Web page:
Goss, David A.
Optometry has lost another of its giants. On May 10, 2002, Henry Hofstetter died peacefully in his favorite chair in his apartment at Meadowood Retirement Community in Bloomington, Indiana, with his daughters at his side.
Hofstetter was born in Windsor Mills, Ohio, on September 10, 1914, to immigrant parents, Kaspar and Augusta Kresin Hofstetter. His father, a dairy farmer, was born in Switzerland, and his German mother was born in West Prussia, now a part of Poland. Hofstetter had three brothers and seven sisters. He was eighth in the birth order—“Henry the Eighth,” as he sometimes pointed out. Hofstetter was raised on the family farm near Huntsburg in northeastern Ohio. Growing up in a large family may have a played a role in the development of his remarkable organizational skills; he recalled that “neatness, tidiness, orderliness were paramount at all times in our home. There was one hammer in the house used by thirteen people, but it was always put back in its place and easily found when needed.”1 Hofstetter had no clear career plans in high school, and the Great Depression appeared to make farming a good choice, 2 although the crippling of his left hand by polio at the age of sixteen may have steered him away from farming. 3 He wrote the words to the school song for his high school and was voted “Most Likely to Succeed” in his graduating class of 11 students.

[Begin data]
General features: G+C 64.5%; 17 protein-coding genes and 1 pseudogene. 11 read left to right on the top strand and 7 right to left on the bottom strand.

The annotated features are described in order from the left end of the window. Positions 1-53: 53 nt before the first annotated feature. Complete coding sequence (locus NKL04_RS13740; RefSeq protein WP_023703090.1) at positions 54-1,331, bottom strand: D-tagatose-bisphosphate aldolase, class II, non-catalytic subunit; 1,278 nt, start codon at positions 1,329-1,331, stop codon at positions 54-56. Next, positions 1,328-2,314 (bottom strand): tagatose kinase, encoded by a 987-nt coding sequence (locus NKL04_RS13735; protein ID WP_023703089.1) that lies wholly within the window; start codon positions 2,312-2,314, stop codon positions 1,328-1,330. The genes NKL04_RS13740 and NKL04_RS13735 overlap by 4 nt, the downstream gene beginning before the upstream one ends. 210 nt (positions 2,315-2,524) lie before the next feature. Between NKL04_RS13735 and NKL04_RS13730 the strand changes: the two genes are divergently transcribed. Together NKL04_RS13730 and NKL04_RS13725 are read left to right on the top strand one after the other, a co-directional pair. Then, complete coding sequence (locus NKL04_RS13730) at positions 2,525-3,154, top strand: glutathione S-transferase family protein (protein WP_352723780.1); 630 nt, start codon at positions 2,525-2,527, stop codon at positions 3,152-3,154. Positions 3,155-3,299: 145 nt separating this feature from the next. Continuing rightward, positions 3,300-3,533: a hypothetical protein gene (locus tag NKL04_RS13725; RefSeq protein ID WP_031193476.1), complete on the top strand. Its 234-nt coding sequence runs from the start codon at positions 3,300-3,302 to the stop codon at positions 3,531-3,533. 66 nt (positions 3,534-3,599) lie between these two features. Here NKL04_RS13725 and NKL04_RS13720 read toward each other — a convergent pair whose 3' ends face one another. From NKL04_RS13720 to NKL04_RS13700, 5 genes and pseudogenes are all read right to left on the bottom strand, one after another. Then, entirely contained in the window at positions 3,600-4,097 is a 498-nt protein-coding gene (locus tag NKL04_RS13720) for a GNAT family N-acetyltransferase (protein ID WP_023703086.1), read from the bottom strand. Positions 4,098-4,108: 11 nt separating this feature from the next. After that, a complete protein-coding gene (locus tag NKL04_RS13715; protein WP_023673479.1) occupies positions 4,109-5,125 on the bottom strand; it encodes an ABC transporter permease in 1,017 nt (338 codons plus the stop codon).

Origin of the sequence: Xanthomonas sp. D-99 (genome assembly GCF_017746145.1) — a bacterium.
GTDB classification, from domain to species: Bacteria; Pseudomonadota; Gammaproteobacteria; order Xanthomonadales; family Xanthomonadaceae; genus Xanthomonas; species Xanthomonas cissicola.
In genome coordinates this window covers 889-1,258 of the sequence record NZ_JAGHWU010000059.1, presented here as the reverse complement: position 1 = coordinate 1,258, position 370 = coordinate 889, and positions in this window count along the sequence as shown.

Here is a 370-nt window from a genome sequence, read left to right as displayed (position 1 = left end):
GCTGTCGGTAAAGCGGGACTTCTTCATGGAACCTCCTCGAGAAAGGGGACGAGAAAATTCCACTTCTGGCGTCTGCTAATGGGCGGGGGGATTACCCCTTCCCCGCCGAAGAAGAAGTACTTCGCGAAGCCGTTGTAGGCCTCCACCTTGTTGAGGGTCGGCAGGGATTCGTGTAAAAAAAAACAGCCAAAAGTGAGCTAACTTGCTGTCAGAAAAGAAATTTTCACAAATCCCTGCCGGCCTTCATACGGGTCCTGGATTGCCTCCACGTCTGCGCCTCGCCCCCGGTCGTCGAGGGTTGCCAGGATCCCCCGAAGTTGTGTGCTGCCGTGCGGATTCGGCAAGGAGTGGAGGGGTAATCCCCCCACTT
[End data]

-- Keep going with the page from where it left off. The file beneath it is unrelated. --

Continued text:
With the help of an older sister, Hofstetter attended Western Reserve University for 2 years, Kent State University for a summer, and he obtained a teacher’s certificate. Then, for 3 years, he taught all eight grades in a one-room country school in Middlefield, Ohio, where he also performed janitorial duties. His students thought that he had eyes in the back of his head when he wrote on the blackboard in class, but what they didn’t realize was that he could see their reflections in the glass covering the portrait of George Washington that hung over the chalkboard. At a 50-year class reunion, many of these students recited to Hofstetter the poems that he had written for them to deliver at Christmas performances.
While teaching in Middlefield, he lived with one of his older sisters and her husband, a jeweler, who also fitted spectacles and encouraged Hofstetter to consider optometry as a career. Hofstetter then entered The Ohio State University, receiving a BS degree in optometry in 1939. He then received MS and PhD degrees in physiological optics at Ohio State in 1940 and 1942. His was the first PhD degree granted by a graduate program in physiological optics offered by an optometry school. 4 It was at Ohio State that he met his wife, Frances Jane Elder. They married on July 5, 1941, in Pasadena, California, her home state. Frieda Shute, the sister with whom Hofstetter lived while teaching elementary school, also attended optometry school at Ohio State after she was widowed. Shute graduated in 1946 and practiced for many years in Middlefield.